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(Gimme) Smore Pie

Posted By Susan On January 23, 2012 @ 10:47 am In Chocolate,Pies and Tarts,Recipes | 9 Comments

I’ve never met a person who didn’t like s’mores.  Even my non-sweet eating husband has been known to sneak a bite or two behind the barbecue grill when no one was looking.  I’m not surprised.  What’s not to love about oozey melted chocolate and ooey, gooey toasted marshmallows sandwiched between crunchy graham crackers?   Nothing, that’s what.  Never mind that they’re sticky and messy and a pain to eat.  That’s part of their charm.  They’re “s’mores”, and the name speaks for itself.

Although I found no concrete proof of this, s’mores are said to have been invented by a group of Girl Scouts on a camping trip, in the early part of the 20th century.  In fact, the first published recipe for s’mores appeared in the 1927 Girl Scout Handbook.  You’ve got to hand it to those Girl Scouts.  They’re an industrious bunch!  I wish I had been a Girl Scout when I was a kid.  My mother told me that that that they didn’t have Girl Scouts where we lived.  I think she made that up.  She said the same thing when I asked if I could take ballet lessons.  My mother was never much of a joiner.

Mini SGCC was a Girl Scout though.  She made it all the way through from Brownies to Cadettes.   Then she discovered boys, and that was the end of scouting – and s’mores. 

This S’more Pie is a slightly more sophisticated take on the original, though it has all of the same elements:  crunchy graham crackers, smooth, creamy chocolate and toasted marshmallows.  The graham crackers make up the crust and the chocolate comes in the form of a rich, velvety dark chocolate pudding.  And the toasted marshmallows…  Well, they’re still just toasted marshmallows.  I had other plans for them too, but I’ll get to that later.

The recipe for this chocolate pudding came from Gourmet Magazine [1].  It’s made with milk, cocoa powder, bittersweet chocolate, and thickened with cornstarch.  What I liked about this recipe was that it didn’t have a custard base, so there were no eggs to worry about tempering.  This made it all about the chocolate.  Sometimes, eggs can get in the way and muddle things up.  Feel free to use your own favorite chocolate pudding recipe, if you have one.

The graham cracker crust is just a mixture of crushed crackers, sugar and melted butter.  It’s one of the simplest things in the world to make.  Maybe that’s why I love it so much.  No rolling, and it always turns out right.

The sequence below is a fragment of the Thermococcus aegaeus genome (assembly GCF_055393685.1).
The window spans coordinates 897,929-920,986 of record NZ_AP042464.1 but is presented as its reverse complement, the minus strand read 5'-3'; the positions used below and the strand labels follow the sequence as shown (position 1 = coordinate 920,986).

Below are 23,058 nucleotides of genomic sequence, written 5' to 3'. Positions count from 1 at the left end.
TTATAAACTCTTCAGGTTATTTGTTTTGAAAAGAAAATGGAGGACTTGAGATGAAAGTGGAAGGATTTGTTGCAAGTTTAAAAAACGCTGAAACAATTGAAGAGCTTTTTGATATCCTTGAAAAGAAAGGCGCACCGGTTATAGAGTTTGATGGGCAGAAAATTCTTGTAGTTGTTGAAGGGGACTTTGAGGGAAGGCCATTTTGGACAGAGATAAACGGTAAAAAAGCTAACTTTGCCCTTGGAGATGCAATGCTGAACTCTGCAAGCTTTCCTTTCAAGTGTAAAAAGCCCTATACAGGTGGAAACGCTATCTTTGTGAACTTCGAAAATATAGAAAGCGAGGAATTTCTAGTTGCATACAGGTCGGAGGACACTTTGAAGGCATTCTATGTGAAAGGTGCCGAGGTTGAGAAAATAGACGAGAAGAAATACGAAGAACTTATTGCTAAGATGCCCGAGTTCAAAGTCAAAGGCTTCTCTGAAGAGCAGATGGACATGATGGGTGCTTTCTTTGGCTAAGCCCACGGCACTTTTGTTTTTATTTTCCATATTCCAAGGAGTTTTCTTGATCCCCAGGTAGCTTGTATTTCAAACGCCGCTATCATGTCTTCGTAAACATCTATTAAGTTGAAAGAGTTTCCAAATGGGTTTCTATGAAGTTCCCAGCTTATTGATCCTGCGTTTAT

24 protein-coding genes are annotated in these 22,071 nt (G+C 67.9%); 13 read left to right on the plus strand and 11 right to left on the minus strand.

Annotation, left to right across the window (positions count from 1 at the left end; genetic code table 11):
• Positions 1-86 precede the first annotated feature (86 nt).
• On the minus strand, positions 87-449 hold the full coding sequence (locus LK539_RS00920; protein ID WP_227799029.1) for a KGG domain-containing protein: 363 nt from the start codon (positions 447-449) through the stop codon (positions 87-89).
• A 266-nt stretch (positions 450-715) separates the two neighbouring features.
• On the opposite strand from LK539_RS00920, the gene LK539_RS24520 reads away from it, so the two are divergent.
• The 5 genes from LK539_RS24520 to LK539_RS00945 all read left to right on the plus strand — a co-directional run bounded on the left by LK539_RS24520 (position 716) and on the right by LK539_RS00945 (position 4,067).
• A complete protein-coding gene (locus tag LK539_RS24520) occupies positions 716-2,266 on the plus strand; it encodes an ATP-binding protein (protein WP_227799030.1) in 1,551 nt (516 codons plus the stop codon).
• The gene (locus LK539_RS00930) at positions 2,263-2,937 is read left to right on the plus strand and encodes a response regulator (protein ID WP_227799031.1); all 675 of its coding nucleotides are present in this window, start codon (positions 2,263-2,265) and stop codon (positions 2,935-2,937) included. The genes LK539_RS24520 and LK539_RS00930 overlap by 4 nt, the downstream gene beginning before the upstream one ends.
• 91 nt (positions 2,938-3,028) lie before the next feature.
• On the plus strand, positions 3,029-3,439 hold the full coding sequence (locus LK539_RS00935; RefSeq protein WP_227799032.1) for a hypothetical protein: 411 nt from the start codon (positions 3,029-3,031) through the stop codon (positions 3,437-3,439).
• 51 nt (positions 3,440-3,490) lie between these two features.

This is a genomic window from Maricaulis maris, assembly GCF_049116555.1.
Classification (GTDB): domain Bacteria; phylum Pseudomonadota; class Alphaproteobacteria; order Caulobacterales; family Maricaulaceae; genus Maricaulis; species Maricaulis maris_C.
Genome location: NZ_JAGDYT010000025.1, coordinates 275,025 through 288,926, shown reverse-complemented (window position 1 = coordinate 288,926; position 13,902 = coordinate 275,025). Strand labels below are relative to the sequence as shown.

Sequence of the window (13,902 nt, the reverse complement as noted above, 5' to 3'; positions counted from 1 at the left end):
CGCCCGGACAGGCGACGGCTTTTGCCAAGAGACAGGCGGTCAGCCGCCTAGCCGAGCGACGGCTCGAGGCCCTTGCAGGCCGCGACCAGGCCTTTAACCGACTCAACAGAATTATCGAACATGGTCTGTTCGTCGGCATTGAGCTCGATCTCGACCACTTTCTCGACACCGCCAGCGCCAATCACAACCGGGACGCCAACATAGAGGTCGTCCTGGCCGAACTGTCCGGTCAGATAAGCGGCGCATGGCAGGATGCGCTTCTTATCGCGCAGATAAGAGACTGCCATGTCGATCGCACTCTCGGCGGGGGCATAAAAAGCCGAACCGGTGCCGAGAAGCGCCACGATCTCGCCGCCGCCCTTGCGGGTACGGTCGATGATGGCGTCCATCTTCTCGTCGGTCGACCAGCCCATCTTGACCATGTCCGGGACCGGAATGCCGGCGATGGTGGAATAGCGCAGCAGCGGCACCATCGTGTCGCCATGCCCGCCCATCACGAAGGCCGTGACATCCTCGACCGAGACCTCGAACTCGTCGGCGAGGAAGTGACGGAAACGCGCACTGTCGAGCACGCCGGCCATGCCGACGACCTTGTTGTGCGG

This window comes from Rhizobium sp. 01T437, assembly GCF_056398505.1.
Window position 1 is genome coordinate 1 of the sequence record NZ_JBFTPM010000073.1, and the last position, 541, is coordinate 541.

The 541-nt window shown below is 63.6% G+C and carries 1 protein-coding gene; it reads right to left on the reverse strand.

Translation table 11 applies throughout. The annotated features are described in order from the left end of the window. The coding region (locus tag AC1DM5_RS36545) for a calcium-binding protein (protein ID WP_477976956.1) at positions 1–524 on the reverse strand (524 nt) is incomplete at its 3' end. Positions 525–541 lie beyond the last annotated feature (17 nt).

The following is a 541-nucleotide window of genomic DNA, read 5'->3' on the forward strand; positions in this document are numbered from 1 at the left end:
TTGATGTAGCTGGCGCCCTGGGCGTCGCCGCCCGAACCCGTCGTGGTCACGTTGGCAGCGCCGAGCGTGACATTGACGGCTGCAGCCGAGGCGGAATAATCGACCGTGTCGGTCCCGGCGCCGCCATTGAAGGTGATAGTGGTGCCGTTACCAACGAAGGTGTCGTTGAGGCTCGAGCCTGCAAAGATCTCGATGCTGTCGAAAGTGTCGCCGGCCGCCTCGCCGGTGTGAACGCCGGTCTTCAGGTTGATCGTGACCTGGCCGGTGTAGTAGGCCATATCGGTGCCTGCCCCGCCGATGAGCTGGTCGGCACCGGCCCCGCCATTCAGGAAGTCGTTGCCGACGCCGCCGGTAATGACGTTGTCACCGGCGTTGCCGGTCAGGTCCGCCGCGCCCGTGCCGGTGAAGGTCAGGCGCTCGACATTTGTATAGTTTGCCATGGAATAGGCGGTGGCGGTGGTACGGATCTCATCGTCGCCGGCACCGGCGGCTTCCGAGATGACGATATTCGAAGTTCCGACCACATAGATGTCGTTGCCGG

The chocolate pudding is really a cinch to make too.  You just heat all of the ingredients together in a saucepan, and whisk until they thicken.   Gotta love that!

Before the marshmallows go on, the pie needs to be chilled for a few hours.  If you skip this step, you might end up with chocolate pudding soup when you toast them.  Chocolate pudding soup would probably still taste good, but it would be a little  difficult to eat with a fork.

I had originally planned to be all fancy and pipe Marshmallow Fluff rosettes all over the top of this pie.  This was a great idea in theory, but not in application.    While you would think that Fluff has enough substance to stand up when piped, it does not.  At least, mine didn’t.    My rosettes kept flopping and falling, and I’d have to keep pulling them off and start over.    I went through an industrial sized vat of the stuff before I finally gave up.  Burnished little peaks would have definitely been prettier, but sometimes you have to cut your losses and move on.  Besides, the pie looks more “s’more-like” with mini marshmallows on top.  I think it has a certain “rustic charm”, don’t you?

I will also tell you that this pie is not easy to cut.  The marshmallows are way too sticky and gooey to get a neat slice.  Of course, if you aren’t planning to photograph it, it doesn’t matter.  If you are, like I was, then use a really sharp knife moistened with a light coating of flavorless cooking oil.  I didn’t figure this out until after I had already massacred half of the pie – which is why I don’t have a shot of any of the slices.  I make these mistakes so you don’t have to.  You can thank me later.

All glitches aside, this S’more Pie is really some kind of wonderful!  And, you don’t even have to fire up the grill to make it.   But, don’t take my word for it.  Make one for yourself and you’ll see what I mean.

 

 


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[1] Gourmet Magazine: http://www.gourmet.com/recipes/2000s/2009/08/chocolate-pudding-pie

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